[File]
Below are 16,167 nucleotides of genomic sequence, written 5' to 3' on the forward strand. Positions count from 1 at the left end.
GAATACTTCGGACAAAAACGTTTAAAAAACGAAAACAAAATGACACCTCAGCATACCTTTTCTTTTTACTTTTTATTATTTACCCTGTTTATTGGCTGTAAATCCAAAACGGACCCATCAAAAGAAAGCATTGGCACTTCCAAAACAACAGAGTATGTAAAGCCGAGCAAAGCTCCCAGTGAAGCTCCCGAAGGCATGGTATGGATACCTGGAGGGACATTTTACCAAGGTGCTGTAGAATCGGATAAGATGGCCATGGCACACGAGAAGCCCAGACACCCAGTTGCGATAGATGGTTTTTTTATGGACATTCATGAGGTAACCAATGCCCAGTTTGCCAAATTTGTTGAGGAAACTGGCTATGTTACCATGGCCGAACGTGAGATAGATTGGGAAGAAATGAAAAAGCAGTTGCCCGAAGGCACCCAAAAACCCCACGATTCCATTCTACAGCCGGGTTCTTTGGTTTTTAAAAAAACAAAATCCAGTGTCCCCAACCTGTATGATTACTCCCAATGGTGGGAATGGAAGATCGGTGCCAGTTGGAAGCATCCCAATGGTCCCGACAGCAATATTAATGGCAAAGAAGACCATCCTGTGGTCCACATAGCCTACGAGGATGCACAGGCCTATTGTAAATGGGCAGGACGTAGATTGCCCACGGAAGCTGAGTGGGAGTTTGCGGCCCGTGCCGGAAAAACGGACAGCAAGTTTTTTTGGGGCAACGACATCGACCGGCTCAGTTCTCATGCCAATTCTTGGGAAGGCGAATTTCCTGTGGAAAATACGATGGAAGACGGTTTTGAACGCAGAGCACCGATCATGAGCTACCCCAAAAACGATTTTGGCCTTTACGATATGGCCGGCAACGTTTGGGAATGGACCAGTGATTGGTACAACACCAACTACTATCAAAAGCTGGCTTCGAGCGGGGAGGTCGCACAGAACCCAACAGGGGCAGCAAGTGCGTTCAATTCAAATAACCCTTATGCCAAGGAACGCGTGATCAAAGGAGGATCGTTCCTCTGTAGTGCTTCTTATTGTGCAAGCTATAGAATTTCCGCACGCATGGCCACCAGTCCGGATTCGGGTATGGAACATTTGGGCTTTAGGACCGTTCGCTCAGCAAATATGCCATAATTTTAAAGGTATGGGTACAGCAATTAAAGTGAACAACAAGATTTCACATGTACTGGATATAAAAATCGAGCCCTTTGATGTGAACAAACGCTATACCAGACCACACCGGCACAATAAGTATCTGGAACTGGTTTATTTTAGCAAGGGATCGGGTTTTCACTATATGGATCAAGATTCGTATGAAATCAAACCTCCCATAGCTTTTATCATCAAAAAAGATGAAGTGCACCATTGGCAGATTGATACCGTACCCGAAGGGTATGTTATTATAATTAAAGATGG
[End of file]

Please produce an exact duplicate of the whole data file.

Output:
Below are 16,167 nucleotides of genomic sequence, written 5' to 3' on the forward strand. Positions count from 1 at the left end.
GAATACTTCGGACAAAAACGTTTAAAAAACGAAAACAAAATGACACCTCAGCATACCTTTTCTTTTTACTTTTTATTATTTACCCTGTTTATTGGCTGTAAATCCAAAACGGACCCATCAAAAGAAAGCATTGGCACTTCCAAAACAACAGAGTATGTAAAGCCGAGCAAAGCTCCCAGTGAAGCTCCCGAAGGCATGGTATGGATACCTGGAGGGACATTTTACCAAGGTGCTGTAGAATCGGATAAGATGGCCATGGCACACGAGAAGCCCAGACACCCAGTTGCGATAGATGGTTTTTTTATGGACATTCATGAGGTAACCAATGCCCAGTTTGCCAAATTTGTTGAGGAAACTGGCTATGTTACCATGGCCGAACGTGAGATAGATTGGGAAGAAATGAAAAAGCAGTTGCCCGAAGGCACCCAAAAACCCCACGATTCCATTCTACAGCCGGGTTCTTTGGTTTTTAAAAAAACAAAATCCAGTGTCCCCAACCTGTATGATTACTCCCAATGGTGGGAATGGAAGATCGGTGCCAGTTGGAAGCATCCCAATGGTCCCGACAGCAATATTAATGGCAAAGAAGACCATCCTGTGGTCCACATAGCCTACGAGGATGCACAGGCCTATTGTAAATGGGCAGGACGTAGATTGCCCACGGAAGCTGAGTGGGAGTTTGCGGCCCGTGCCGGAAAAACGGACAGCAAGTTTTTTTGGGGCAACGACATCGACCGGCTCAGTTCTCATGCCAATTCTTGGGAAGGCGAATTTCCTGTGGAAAATACGATGGAAGACGGTTTTGAACGCAGAGCACCGATCATGAGCTACCCCAAAAACGATTTTGGCCTTTACGATATGGCCGGCAACGTTTGGGAATGGACCAGTGATTGGTACAACACCAACTACTATCAAAAGCTGGCTTCGAGCGGGGAGGTCGCACAGAACCCAACAGGGGCAGCAAGTGCGTTCAATTCAAATAACCCTTATGCCAAGGAACGCGTGATCAAAGGAGGATCGTTCCTCTGTAGTGCTTCTTATTGTGCAAGCTATAGAATTTCCGCACGCATGGCCACCAGTCCGGATTCGGGTATGGAACATTTGGGCTTTAGGACCGTTCGCTCAGCAAATATGCCATAATTTTAAAGGTATGGGTACAGCAATTAAAGTGAACAACAAGATTTCACATGTACTGGATATAAAAATCGAGCCCTTTGATGTGAACAAACGCTATACCAGACCACACCGGCACAATAAGTATCTGGAACTGGTTTATTTTAGCAAGGGATCGGGTTTTCACTATATGGATCAAGATTCGTATGAAATCAAACCTCCCATAGCTTTTATCATCAAAAAAGATGAAGTGCACCATTGGCAGATTGATACCGTACCCGAAGGGTATGTTATTATAATTAAAGATGG